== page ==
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I reviewed Green Day’s concert for The Kansas City Star on Friday.

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I reviewed a concert by Logic and Joey Badass for The Kansas City Star on Saturday.

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I reviewed “An Evening With George Gershwin” at MTH Theater on Sunday.

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I reviewed Idina Menzel’s concert at Starlight Theatre on Wednesday.

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I featured Soul Revival on my weekly KCUR segment.

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Me and my big mouth: I inadvertently stirred up race-related trouble in Kansas City.  My mea culpa is posted at Plastic Sax.

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I write weekly concert previews for The Kansas City Star.

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Aesop Rock’s instrumental score for Bushwick is dandy.  RIYL: Isaac Hayes, tension, Hans Zimmer.

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Single Mothers’ Our Pleasure is RIYL F*cked Up, extremely irritating vocalists, Titus Andronicus.

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Reactionary condemnations of the latest disruptive sound are always a bad look.  Unlike some of my peers, I endorse Lil Peep’s controversial Come Over When You’re Sober.  The successful merger of the aesthetics of Kurt Cobain and Lil Uzi Vert seems like a license to print money.  Here’s ”Brightside”.

(Original image of Joey Badass at his wickity-wickity-wack performance on Saturday by There Stands the Glass.)

Thursday, August 10, 2017

You Run Your Mouth, I'll Run My Business


My obsessive-compulsive tendencies compel me to think twice before queuing up compilations of irreproachable music by the likes of the Carter Family, Coleman Hawkins, Billie Holiday or Django Reinhardt.  Their timeless works tend to send me down unproductive rabbit holes.  It was with great reluctance, consequently, that I played the first of 136 tracks on the new Louis Armstrong collection The Complete Decca Singles 1935-1946.  I was out of commission for the next six hours and 38 minutes.  Oh, but what glorious waste of time!  Armstrong was such a genius that his interpretations of extremely problematic material, culturally insensitive compositions and pure drek are just as compelling as his classic works.  And when it comes to Armstrong, too much isn’t enough.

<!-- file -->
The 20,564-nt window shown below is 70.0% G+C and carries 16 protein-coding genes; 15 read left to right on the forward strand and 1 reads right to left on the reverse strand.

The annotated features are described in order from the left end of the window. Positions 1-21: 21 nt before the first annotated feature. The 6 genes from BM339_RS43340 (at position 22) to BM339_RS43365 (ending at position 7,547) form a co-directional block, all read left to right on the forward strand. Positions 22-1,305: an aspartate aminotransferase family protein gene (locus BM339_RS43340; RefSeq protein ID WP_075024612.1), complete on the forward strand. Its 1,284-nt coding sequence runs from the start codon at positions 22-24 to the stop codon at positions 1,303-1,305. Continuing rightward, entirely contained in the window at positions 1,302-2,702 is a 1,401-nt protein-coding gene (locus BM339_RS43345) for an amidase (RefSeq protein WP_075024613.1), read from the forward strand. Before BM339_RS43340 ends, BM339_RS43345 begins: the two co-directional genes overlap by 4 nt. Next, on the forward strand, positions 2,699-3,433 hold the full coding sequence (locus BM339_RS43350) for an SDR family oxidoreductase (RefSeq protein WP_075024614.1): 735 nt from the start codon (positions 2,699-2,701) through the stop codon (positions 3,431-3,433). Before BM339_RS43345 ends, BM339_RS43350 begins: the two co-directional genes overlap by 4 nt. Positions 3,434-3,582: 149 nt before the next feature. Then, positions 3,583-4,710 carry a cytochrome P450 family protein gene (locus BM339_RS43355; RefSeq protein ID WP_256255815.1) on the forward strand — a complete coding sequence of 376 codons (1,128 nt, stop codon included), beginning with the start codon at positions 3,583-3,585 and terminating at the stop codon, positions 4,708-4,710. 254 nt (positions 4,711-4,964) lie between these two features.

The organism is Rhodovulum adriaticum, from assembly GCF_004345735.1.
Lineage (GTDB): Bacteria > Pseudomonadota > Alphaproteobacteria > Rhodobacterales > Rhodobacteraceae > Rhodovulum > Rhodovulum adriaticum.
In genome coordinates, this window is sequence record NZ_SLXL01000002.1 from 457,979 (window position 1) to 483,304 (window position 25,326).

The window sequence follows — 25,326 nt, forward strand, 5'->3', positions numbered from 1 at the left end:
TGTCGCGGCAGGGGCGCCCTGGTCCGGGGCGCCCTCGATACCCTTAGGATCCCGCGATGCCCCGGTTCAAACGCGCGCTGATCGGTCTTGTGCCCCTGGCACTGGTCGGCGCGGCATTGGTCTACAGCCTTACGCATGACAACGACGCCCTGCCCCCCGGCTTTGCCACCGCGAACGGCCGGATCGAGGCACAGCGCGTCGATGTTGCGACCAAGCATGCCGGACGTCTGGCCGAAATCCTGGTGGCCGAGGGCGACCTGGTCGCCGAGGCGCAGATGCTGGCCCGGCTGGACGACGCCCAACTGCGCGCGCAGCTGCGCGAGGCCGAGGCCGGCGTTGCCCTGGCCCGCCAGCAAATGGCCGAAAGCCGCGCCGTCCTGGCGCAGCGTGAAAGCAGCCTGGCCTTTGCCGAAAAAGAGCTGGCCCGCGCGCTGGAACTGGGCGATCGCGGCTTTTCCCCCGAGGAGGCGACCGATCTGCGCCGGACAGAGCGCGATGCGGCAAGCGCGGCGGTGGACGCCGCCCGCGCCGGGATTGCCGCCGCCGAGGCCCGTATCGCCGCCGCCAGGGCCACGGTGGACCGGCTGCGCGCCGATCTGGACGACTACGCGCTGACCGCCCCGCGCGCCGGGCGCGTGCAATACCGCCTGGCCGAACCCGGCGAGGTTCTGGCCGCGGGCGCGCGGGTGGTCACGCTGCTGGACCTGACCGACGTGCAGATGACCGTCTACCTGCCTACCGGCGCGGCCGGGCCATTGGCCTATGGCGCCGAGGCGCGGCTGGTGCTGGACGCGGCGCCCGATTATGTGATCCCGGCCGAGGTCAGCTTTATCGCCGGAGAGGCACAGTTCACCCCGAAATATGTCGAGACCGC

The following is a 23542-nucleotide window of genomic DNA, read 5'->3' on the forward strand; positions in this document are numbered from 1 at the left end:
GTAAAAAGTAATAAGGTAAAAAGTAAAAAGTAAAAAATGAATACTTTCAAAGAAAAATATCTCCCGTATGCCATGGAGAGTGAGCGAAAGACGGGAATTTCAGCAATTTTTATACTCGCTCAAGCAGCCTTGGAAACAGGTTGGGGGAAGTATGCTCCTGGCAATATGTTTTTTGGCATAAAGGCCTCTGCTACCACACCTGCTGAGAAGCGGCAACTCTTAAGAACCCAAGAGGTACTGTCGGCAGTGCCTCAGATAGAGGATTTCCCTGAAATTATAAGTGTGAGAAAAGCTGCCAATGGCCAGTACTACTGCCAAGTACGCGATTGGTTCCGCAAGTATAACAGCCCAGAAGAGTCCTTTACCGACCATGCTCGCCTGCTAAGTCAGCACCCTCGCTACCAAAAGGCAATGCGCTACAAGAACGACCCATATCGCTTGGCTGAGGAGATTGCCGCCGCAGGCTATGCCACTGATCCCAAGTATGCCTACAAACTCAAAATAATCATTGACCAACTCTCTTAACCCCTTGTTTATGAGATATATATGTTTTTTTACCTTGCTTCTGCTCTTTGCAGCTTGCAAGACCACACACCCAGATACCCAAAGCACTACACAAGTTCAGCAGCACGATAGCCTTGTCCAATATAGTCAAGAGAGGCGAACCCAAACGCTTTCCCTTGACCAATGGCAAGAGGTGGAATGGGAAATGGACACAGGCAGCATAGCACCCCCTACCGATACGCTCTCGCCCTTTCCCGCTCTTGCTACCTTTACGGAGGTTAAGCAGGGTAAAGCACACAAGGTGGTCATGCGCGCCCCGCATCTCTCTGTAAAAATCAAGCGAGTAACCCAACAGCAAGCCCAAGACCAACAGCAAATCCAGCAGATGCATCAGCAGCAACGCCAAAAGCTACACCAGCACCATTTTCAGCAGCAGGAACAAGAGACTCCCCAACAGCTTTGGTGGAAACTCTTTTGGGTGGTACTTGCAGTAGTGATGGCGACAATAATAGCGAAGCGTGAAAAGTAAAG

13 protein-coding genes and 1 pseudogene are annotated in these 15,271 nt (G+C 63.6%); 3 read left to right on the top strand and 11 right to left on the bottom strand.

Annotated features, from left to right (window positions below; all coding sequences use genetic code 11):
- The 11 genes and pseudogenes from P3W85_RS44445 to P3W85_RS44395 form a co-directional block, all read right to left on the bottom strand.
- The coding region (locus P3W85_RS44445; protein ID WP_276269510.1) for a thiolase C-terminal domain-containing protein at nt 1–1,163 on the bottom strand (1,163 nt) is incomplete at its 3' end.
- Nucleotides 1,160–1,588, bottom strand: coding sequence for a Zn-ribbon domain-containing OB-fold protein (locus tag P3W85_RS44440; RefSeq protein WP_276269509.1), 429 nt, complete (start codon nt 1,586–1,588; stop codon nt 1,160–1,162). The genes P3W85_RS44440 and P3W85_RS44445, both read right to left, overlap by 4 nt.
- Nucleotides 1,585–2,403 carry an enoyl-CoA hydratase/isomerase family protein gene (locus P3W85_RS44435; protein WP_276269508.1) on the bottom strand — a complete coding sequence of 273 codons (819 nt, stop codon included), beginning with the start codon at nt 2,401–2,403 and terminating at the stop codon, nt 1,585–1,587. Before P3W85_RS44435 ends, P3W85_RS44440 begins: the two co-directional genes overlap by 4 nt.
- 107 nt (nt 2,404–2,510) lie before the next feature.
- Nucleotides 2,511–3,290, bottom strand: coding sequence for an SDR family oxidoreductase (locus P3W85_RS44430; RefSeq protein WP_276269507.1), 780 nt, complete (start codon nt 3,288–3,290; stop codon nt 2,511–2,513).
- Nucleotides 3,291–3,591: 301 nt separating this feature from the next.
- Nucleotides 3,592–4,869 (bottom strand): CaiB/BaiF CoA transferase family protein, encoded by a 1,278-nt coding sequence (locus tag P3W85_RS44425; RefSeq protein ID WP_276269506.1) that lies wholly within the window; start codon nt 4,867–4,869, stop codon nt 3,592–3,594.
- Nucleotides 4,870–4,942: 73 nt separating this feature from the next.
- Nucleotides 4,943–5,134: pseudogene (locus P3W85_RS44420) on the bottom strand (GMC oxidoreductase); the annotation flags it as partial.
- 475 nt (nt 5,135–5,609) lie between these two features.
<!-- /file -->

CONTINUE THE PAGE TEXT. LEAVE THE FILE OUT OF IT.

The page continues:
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I reviewed a concert by RL Grime, What So Not, Graves and Longer Days at the Midland theater for The Kansas City Star.

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I reviewed a concert by Primus and Clutch for The Kansas City Star.

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I reviewed a concert by the Harlem Quartet at Plastic Sax.

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I featured Bloodstone in my weekly segment on KCUR.

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I write weekly concert previews for The Kansas City Star.

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I don’t think any album in my old man’s regular rotation annoyed me more than Glen Campbell’s 1969 release Live.  It opens with a over-the-top medley.  The second track is a corny rendition of “White Lightning.”  My whiskey-drinking dad would mimic the vocal effects.  I never got past it.

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Barbara Cook has died.

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DL Menard has died.

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Howard Husock, the father of Eli “Paperboy” Reed, has written a fascinating account of his fleeting relationship with the late blues man Fred Davis.  The Kansas City native was killed in Cleveland in 1988.